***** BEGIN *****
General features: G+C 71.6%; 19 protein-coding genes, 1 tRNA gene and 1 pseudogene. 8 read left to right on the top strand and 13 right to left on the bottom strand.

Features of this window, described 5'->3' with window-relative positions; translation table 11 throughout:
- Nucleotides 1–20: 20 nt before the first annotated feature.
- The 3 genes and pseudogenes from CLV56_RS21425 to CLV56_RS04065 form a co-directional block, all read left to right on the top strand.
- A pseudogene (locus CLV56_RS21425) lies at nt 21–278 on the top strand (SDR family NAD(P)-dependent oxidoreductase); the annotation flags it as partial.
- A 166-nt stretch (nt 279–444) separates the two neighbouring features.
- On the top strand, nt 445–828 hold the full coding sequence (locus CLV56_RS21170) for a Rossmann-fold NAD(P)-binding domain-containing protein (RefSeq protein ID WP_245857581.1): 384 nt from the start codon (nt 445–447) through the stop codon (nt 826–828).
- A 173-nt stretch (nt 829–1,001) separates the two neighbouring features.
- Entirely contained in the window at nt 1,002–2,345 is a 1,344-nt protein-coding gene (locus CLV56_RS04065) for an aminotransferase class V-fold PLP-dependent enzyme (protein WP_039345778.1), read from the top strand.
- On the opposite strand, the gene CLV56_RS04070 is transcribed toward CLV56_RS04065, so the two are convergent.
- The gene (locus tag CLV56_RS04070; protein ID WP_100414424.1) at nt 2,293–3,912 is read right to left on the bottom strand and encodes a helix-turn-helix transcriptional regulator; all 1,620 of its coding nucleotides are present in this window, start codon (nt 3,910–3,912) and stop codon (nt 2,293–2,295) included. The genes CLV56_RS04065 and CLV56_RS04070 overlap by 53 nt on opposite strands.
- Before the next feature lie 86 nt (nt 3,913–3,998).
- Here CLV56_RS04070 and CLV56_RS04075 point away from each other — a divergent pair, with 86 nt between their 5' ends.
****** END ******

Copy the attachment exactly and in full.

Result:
General features: G+C 71.6%; 19 protein-coding genes, 1 tRNA gene and 1 pseudogene. 8 read left to right on the top strand and 13 right to left on the bottom strand.

Features of this window, described 5'->3' with window-relative positions; translation table 11 throughout:
- Nucleotides 1–20: 20 nt before the first annotated feature.
- The 3 genes and pseudogenes from CLV56_RS21425 to CLV56_RS04065 form a co-directional block, all read left to right on the top strand.
- A pseudogene (locus CLV56_RS21425) lies at nt 21–278 on the top strand (SDR family NAD(P)-dependent oxidoreductase); the annotation flags it as partial.
- A 166-nt stretch (nt 279–444) separates the two neighbouring features.
- On the top strand, nt 445–828 hold the full coding sequence (locus CLV56_RS21170) for a Rossmann-fold NAD(P)-binding domain-containing protein (RefSeq protein ID WP_245857581.1): 384 nt from the start codon (nt 445–447) through the stop codon (nt 826–828).
- A 173-nt stretch (nt 829–1,001) separates the two neighbouring features.
- Entirely contained in the window at nt 1,002–2,345 is a 1,344-nt protein-coding gene (locus CLV56_RS04065) for an aminotransferase class V-fold PLP-dependent enzyme (protein WP_039345778.1), read from the top strand.
- On the opposite strand, the gene CLV56_RS04070 is transcribed toward CLV56_RS04065, so the two are convergent.
- The gene (locus tag CLV56_RS04070; protein ID WP_100414424.1) at nt 2,293–3,912 is read right to left on the bottom strand and encodes a helix-turn-helix transcriptional regulator; all 1,620 of its coding nucleotides are present in this window, start codon (nt 3,910–3,912) and stop codon (nt 2,293–2,295) included. The genes CLV56_RS04065 and CLV56_RS04070 overlap by 53 nt on opposite strands.
- Before the next feature lie 86 nt (nt 3,913–3,998).
- Here CLV56_RS04070 and CLV56_RS04075 point away from each other — a divergent pair, with 86 nt between their 5' ends.